Long Shot is a photographic series that captures the speed, intensity, stamina and raw power of thoroughbred racing. At the track, by the time you make it out to the stands, all you experience is the sound. The warning call from the trumpet to let you know the horses are on the track. Then, the race. Through the megaphone, excitement builds as the race progresses. It is a rush, and it happens so fast. This series celebrates the poetic nuances of horse racing that happen within a fraction of a second. All photos were taken at Vancouver’s historical Hastings Racecourse, a place where Yap would visit fondly as a child.

On Mel Yap’s Battle on the Backstretch (by Alice Wang)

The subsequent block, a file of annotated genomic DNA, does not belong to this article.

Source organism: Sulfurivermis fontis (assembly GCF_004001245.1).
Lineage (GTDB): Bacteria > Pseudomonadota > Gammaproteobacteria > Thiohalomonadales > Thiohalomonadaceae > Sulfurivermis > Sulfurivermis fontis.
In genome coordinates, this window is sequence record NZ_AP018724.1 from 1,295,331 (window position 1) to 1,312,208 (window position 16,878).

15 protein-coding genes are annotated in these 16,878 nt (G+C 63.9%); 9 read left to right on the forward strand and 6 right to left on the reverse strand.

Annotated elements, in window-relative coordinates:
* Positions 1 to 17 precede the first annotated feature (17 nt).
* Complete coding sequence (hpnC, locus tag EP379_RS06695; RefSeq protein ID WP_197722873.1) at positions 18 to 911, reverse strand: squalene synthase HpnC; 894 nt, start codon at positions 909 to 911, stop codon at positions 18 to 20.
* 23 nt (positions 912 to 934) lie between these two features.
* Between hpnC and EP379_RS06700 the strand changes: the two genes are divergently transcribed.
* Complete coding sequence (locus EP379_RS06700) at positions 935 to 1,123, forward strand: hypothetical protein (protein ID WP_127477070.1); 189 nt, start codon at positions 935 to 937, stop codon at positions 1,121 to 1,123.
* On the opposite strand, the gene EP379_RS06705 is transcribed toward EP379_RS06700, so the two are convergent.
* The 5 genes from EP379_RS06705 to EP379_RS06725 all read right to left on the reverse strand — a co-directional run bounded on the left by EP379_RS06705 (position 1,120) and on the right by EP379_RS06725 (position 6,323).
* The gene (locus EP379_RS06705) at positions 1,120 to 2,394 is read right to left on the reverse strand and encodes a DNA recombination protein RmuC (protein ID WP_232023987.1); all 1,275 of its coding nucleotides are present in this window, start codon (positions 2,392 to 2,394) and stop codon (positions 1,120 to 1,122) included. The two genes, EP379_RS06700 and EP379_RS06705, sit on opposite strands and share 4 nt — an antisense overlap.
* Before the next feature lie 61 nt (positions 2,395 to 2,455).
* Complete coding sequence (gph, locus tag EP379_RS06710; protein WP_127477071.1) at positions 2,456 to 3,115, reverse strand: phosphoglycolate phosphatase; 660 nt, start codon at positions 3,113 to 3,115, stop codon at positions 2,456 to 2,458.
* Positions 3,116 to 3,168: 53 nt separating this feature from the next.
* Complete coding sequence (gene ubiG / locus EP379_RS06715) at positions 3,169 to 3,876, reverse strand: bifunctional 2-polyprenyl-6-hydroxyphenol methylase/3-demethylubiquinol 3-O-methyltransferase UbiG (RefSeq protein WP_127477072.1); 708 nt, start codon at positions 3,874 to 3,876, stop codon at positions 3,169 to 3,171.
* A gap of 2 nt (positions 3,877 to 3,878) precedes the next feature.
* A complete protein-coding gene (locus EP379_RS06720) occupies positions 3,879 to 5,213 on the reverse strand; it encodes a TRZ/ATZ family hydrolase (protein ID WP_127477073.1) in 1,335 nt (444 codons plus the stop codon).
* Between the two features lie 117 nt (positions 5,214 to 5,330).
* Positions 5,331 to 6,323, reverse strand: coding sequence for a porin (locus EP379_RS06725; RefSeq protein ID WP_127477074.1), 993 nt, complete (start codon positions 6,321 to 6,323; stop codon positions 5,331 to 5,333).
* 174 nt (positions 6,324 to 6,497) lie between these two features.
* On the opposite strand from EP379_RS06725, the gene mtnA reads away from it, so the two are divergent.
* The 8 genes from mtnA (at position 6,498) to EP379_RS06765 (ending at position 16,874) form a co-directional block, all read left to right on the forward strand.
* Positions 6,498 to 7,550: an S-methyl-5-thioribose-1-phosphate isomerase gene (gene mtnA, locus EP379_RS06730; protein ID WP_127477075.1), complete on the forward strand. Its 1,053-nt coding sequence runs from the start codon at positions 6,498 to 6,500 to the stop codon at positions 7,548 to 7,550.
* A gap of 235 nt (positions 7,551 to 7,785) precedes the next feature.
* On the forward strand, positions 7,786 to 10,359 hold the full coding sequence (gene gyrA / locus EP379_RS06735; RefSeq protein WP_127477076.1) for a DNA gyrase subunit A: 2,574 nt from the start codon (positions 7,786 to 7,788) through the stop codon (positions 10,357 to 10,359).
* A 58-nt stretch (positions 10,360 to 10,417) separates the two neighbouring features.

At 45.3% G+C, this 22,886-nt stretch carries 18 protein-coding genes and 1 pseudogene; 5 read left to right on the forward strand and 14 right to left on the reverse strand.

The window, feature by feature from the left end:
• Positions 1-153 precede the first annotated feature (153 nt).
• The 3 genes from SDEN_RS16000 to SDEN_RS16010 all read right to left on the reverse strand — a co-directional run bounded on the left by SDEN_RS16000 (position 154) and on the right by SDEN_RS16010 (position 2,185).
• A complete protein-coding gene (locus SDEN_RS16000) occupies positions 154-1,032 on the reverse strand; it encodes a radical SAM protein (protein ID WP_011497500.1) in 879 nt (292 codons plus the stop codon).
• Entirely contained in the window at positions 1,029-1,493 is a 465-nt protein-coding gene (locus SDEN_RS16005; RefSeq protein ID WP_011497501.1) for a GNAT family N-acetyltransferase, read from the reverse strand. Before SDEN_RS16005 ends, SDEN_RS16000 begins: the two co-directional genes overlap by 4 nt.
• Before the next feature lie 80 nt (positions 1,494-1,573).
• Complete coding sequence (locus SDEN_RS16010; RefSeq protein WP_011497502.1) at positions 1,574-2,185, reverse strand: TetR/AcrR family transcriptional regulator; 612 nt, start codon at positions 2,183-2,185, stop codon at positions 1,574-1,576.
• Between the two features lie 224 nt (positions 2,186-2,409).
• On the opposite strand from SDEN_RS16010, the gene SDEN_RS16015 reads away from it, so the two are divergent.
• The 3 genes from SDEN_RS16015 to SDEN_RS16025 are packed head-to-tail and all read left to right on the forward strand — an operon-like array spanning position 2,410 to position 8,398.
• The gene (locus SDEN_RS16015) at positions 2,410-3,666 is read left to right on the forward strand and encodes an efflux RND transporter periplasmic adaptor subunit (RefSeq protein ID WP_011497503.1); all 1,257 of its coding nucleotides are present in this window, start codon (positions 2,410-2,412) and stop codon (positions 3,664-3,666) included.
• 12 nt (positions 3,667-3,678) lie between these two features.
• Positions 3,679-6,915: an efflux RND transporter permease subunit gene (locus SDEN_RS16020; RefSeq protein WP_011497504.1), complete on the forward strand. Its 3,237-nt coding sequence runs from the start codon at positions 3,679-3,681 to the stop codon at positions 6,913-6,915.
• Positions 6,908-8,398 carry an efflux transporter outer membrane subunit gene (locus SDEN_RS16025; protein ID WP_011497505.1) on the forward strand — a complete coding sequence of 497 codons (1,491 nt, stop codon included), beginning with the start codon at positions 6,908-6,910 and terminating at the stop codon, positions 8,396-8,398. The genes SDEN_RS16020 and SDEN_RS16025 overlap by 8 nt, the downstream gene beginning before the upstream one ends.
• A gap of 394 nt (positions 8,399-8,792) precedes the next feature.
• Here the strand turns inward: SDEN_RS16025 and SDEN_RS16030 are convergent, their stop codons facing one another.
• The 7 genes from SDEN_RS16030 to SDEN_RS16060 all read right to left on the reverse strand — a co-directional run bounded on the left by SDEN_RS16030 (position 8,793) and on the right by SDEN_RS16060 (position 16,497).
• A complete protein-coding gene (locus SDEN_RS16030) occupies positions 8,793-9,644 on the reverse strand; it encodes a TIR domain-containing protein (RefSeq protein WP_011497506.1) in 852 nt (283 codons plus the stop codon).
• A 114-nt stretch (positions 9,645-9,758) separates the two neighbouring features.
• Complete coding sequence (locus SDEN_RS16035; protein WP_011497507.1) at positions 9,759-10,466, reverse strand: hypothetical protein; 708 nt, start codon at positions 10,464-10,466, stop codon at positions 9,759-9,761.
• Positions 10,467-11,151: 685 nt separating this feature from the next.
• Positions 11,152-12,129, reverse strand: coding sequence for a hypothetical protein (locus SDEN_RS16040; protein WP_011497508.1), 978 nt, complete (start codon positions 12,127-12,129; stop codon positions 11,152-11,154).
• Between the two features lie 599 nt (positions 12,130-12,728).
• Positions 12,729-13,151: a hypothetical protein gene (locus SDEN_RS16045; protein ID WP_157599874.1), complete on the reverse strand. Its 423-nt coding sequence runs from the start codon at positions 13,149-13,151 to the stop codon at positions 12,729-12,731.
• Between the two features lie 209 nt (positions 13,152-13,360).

Mel Yap’s Battle on the Backstretch casts an inquisitive eye on the backstretch of the Hastings Racecourse. Two horses employ the center of the composition. One wears a headgear; the other, a padded nose cuff. Genetically programmed to fulfill a predetermined destiny, each horse attempts to deliver the command of its jockey and the telepathic dreams of its bidders. The jockey perches on top of his horse, physically and mentally seeking solidarity with his machine. He is at-one with the animal; their bodies, coupled into a unitary vehicle. The intensity of the race is perhaps best registered in the pulsating veins of the horse’s hind limb. On the verge of bursting through its membranous confinement, the protruding vessels tantalize the surface and eroticize its anatomy. The powerful staunches of the forthcoming creature conjure up a veil of dirt. The mud here does not connote filth but heroism. It ennobles rather than diminishes. The pristine outfit of the jockey and the meticulous grooming of the horse are intentionally ephemeral to underscore the raw aftermath of an unforgiving race between man and beast. Battle on the Backstretch captures the destruction and rebirth of elegance. After all, a knight with a shiny armour is a knight that has never seen battle.